The coddling of Brazil’s increasingly dictatorial president, Luiz Inacio Lula da Silva, by the Biden administration and its allies in Congress has gone from baffling to damaging to U.S. national interests.

Lula is an enemy of the United States, one itching to increase China’s presence in the hemisphere.

What gives?

“They see Bolsonaro as [Donald] Trump south of the border,” a congressional staffer told me, referring to Jair Bolsonaro, Brazil’s former president and Lula’s opponent in 2022’s election.

Bolsonaro and Trump share similar personalities and did indeed strike a close partnership while the two men led the two most populous democracies in the Americas.

But is that grounds to subvert American interests?

The latest move that let Lula’s growing authoritarian rule off the hook came this month when the House of Representatives’ Tom Lantos Human Rights Commission suddenly canceled a March 12 human rights hearing it had planned with Brazilian opposition leaders, journalists, and activists.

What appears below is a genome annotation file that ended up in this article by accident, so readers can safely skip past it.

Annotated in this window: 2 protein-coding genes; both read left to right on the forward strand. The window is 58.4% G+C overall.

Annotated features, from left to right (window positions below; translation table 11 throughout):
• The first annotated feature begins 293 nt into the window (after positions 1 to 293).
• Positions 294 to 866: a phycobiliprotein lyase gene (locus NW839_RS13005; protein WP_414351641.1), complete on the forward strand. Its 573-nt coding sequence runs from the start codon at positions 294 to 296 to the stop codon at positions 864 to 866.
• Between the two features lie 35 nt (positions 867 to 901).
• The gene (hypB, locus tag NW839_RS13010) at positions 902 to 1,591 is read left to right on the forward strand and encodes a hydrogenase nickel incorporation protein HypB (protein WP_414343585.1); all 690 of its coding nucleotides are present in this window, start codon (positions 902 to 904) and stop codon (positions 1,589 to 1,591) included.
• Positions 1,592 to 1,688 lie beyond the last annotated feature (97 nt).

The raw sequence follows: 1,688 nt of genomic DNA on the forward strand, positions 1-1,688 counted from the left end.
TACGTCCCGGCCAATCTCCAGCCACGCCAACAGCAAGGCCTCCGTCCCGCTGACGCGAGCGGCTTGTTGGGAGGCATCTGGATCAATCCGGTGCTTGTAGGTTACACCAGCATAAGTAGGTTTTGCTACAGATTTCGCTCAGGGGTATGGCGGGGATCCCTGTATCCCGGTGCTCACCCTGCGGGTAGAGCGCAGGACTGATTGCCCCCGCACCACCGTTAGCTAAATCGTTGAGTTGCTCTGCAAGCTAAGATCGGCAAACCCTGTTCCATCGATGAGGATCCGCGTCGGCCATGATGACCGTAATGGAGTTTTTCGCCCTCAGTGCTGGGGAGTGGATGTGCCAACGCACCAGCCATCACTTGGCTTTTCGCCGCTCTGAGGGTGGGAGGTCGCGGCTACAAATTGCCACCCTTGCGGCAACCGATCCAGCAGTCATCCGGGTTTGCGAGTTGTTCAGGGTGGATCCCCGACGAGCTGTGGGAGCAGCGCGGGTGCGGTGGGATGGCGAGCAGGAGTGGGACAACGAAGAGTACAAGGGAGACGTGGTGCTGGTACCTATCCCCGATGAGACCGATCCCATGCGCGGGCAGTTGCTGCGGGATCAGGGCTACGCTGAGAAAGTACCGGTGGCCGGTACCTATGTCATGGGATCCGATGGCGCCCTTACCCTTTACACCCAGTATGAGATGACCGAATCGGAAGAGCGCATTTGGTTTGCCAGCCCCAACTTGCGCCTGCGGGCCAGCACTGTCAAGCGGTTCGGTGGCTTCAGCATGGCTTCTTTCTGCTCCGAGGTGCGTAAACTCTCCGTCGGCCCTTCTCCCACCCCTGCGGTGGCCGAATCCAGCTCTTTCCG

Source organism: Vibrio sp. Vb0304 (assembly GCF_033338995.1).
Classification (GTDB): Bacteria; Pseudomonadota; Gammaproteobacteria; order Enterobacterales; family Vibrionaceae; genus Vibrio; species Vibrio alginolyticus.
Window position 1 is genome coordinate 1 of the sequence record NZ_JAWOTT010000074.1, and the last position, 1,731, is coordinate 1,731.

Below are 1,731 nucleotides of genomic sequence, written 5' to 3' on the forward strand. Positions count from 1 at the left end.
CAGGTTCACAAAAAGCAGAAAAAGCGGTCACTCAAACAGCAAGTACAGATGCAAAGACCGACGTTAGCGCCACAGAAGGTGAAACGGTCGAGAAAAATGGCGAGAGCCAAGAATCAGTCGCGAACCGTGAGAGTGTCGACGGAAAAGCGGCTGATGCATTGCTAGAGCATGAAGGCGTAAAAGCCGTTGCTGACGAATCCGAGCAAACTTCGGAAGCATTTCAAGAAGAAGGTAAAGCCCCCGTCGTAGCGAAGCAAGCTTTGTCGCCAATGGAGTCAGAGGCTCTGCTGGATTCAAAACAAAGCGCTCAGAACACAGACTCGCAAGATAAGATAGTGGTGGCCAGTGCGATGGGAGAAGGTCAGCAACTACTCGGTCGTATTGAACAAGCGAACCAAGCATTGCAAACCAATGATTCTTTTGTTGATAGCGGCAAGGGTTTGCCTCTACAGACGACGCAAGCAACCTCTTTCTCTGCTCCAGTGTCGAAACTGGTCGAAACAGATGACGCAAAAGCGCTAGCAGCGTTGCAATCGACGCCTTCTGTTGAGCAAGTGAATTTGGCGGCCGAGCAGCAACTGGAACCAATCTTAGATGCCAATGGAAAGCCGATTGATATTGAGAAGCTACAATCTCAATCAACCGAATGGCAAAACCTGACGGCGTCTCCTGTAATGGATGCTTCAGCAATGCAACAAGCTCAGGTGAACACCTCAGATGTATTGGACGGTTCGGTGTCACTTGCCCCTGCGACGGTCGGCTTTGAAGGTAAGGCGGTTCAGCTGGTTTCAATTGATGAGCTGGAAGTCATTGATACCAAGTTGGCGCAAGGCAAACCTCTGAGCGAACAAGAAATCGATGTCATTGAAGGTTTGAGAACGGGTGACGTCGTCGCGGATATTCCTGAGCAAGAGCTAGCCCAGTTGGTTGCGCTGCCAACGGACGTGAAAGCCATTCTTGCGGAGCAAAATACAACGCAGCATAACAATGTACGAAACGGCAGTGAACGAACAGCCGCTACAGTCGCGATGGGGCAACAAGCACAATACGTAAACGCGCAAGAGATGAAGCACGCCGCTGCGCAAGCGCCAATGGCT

Rep. James McGovern, D-Mass., the co-chairman of the commission, made the unusual move of blocking the hearing.

The commission is a rarity on the Hill. It is statutorily nonpartisan and has two co-chairs, rather than one chairman from the majority, as other committees do. It’s named after the late Tom Lantos, who was a longtime member of Congress from California known for bipartisanship.

McGovern’s office pushed back against the notion that it had blocked the hearing to provide cover for Lula, protesting that it had done so because the Republicans had invited as a witness a member of the Brazilian Congress, Gustavo Gayer.